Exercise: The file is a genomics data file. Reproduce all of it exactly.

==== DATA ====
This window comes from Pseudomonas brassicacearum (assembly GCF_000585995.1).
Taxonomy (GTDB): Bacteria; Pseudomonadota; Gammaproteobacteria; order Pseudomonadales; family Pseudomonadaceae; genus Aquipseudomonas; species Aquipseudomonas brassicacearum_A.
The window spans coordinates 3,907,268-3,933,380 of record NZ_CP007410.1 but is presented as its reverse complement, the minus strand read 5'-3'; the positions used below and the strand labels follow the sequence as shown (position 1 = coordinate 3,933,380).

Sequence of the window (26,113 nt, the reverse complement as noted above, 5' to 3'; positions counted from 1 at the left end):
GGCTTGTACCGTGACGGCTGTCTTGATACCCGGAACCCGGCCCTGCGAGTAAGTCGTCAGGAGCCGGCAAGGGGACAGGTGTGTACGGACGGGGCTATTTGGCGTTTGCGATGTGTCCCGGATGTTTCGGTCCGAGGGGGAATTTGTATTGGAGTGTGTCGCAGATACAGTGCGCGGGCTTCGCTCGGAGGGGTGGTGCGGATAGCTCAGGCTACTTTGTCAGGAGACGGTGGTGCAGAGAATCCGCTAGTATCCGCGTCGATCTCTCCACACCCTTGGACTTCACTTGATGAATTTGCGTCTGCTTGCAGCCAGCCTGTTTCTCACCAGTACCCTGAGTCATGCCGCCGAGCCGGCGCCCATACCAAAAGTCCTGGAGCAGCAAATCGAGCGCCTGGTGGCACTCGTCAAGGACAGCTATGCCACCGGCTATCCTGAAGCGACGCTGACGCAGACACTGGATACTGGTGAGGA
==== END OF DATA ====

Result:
This window comes from Pseudomonas brassicacearum (assembly GCF_000585995.1).
Taxonomy (GTDB): Bacteria; Pseudomonadota; Gammaproteobacteria; order Pseudomonadales; family Pseudomonadaceae; genus Aquipseudomonas; species Aquipseudomonas brassicacearum_A.
The window spans coordinates 3,907,268-3,933,380 of record NZ_CP007410.1 but is presented as its reverse complement, the minus strand read 5'-3'; the positions used below and the strand labels follow the sequence as shown (position 1 = coordinate 3,933,380).

Sequence of the window (26,113 nt, the reverse complement as noted above, 5' to 3'; positions counted from 1 at the left end):
GGCTTGTACCGTGACGGCTGTCTTGATACCCGGAACCCGGCCCTGCGAGTAAGTCGTCAGGAGCCGGCAAGGGGACAGGTGTGTACGGACGGGGCTATTTGGCGTTTGCGATGTGTCCCGGATGTTTCGGTCCGAGGGGGAATTTGTATTGGAGTGTGTCGCAGATACAGTGCGCGGGCTTCGCTCGGAGGGGTGGTGCGGATAGCTCAGGCTACTTTGTCAGGAGACGGTGGTGCAGAGAATCCGCTAGTATCCGCGTCGATCTCTCCACACCCTTGGACTTCACTTGATGAATTTGCGTCTGCTTGCAGCCAGCCTGTTTCTCACCAGTACCCTGAGTCATGCCGCCGAGCCGGCGCCCATACCAAAAGTCCTGGAGCAGCAAATCGAGCGCCTGGTGGCACTCGTCAAGGACAGCTATGCCACCGGCTATCCTGAAGCGACGCTGACGCAGACACTGGATACTGGTGAGGA